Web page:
Your Vagina Is Perfect—Here’s Why

Collage photos via Getty Images

Pussy power

It all started when my friend Sarai sent me an Instagram direct message. It was a photo of a girl, a pretty one, who appeared youthful and happy. In her hand, she held a small bottle filled with pink-colored pills. The caption above her photo read: "When bae tells you that you tasted better than ever, but he has no idea that you're using MySweetV." Saria's DM said: "SMH, another product telling us we're not good enough as we are." I replied, "I think you just gave me my next story idea."

MySweetV, I later learned, was a company that created "all-natural, FDA-approved" supplement pills for women designed to make vaginal secretions taste "sweeter." Their website, a seemingly hastily put together Shopify account, claimed that the product not only will provide a "semi-fruity" taste, but would maximize female performance and sex drive. Hmm.

Let me be clear: My issue isn't with this specific product or brand. (That said, anyone with eyes and Wi-Fi connection can see there's something suspicious about this company; its Instagram account, I found, is deactivated, its website looks like the online version of some creepy dude selling strange things out of his trench coat, and the so-called rave reviews are memes.) Rather, my larger issue is (and will always be) with all companies that create, sell, and promote products that tell women and girls that we are inherently flawed and need products to fix what's wrong with us.

I thought about what companies like MySweetV would look like if they were actually executed professionally; if the testimonials were approved by celebrities, or influencers, or widely-received by women across the globe. And then it dawned on me—they already exist.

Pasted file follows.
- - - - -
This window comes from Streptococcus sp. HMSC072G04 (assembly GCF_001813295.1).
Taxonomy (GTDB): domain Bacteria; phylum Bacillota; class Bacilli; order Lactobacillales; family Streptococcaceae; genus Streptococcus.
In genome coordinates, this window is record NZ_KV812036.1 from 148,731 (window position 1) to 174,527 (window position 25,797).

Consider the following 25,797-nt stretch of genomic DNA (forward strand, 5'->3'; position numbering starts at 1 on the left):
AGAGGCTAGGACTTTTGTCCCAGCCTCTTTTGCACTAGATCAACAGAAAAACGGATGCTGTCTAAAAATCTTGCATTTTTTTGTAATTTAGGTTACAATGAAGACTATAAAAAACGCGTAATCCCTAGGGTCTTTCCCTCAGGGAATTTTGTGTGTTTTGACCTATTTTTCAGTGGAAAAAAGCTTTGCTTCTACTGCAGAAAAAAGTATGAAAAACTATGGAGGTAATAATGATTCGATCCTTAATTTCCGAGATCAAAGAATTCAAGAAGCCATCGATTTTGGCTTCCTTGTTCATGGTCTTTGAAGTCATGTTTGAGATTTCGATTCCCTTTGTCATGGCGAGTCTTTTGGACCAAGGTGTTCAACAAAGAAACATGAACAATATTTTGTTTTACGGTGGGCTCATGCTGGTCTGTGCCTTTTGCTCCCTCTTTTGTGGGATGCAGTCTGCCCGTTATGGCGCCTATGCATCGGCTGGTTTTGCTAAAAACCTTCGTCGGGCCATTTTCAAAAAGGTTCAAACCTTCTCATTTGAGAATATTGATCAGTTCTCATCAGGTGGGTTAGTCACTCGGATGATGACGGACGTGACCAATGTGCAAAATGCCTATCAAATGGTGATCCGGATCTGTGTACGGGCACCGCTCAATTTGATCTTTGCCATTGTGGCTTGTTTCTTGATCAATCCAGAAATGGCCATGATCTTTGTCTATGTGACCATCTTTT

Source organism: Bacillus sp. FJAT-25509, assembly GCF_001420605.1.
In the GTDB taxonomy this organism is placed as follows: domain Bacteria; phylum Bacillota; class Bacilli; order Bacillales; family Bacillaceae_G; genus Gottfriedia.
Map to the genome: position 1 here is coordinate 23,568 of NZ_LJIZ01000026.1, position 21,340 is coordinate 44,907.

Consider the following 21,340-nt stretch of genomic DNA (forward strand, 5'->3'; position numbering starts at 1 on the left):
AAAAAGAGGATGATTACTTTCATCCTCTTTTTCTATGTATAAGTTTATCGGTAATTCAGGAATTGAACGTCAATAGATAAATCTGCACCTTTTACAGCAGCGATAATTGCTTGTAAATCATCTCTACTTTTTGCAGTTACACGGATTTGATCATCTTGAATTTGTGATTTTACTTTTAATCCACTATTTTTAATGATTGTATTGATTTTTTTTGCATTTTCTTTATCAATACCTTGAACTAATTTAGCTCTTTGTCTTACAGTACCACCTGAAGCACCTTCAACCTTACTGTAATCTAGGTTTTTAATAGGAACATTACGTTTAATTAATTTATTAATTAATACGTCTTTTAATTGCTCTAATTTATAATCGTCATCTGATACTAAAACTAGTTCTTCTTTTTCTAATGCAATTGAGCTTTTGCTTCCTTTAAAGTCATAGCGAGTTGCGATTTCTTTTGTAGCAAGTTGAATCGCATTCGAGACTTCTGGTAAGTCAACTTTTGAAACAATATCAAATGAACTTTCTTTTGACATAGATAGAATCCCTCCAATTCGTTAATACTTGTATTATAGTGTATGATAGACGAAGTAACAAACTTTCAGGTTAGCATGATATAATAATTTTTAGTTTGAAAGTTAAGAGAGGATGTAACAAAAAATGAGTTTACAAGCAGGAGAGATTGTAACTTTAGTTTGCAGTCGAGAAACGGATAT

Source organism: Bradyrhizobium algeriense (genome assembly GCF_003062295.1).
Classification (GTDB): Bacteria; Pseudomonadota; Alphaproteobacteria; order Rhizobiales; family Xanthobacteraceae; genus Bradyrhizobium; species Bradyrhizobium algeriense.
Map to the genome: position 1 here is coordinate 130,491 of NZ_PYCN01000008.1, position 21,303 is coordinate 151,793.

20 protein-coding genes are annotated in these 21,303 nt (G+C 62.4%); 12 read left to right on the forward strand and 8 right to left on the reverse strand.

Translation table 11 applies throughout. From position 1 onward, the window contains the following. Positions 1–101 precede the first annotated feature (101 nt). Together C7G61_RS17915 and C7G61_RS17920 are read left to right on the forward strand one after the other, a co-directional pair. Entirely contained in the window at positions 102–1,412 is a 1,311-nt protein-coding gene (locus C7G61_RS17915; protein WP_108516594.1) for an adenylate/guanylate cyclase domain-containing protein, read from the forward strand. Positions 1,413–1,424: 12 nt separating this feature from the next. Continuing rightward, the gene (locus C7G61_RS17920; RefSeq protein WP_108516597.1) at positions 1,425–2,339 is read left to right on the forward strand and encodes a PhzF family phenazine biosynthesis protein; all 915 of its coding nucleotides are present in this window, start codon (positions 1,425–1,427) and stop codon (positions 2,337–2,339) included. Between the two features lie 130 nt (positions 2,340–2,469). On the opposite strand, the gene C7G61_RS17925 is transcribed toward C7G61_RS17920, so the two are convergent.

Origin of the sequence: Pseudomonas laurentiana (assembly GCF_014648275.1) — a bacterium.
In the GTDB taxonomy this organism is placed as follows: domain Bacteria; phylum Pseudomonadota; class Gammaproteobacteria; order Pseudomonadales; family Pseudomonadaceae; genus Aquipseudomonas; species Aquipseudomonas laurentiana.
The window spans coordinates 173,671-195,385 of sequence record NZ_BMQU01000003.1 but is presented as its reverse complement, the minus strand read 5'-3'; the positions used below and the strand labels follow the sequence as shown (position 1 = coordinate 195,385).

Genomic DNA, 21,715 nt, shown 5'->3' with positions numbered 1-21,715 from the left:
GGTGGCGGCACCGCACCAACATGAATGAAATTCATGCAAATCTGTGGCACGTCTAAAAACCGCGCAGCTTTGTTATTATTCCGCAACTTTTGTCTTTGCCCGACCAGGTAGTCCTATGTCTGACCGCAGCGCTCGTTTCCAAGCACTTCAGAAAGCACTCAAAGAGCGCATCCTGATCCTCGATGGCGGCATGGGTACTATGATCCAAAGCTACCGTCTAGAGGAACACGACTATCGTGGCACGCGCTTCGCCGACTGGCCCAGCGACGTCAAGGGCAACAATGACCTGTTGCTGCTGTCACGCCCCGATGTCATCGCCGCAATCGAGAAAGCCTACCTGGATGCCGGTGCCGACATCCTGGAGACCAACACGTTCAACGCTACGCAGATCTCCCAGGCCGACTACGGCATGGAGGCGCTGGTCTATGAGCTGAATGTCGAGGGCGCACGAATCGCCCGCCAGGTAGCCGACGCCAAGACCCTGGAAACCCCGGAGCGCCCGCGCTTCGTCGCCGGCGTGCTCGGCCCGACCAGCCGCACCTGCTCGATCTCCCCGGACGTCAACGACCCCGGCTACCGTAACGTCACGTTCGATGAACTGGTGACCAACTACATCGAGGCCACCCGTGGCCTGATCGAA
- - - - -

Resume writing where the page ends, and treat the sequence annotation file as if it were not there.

Flower or fruit-scented vaginal soaps, pills, drinks, and countless other items can be found easily online, at your local grocery store, or bodega, and are marketed toward women, only smarter this time, using scientific terms like "pH balancing" or "gynecologist-approved" to make women feel like we're making a health-conscious choice by taking our vaginal hygiene routine a step further.

The truth is, contrary to what the labels say, you only need one thing to properly clean yourself: water. But with products as convincing as these, who would want to feel insecure with a plain, old vagina-scented vagina, when you could feel as beautiful as a flower and taste as delicious as fruit?

While there have been incredible strides in the body positivity movement over the past few years, it doesn't eliminate the work we have left to do to rid of these toxic narratives for good. Unfortunately, that work can't happen overnight, so I decided to debunk some of these vaginal health myths that prey on our insecurities—you know, the same ones that force us to think that we smell or taste bad, the same ones that make us think our vaginas are ugly or odd-looking, and the same ones that allow spaces for ridiculous products like MySweetV to exist. 

I enlisted the help of Dr. Jennifer Aquino, clinical assistant professor of obstetrics and gynecology at NYU Langone Medical Center, to learn everything you need to know about your vagina but were afraid to ask.

What is vaginal discharge? Is it good or bad? Or both? Is it normal to have some discharge every day?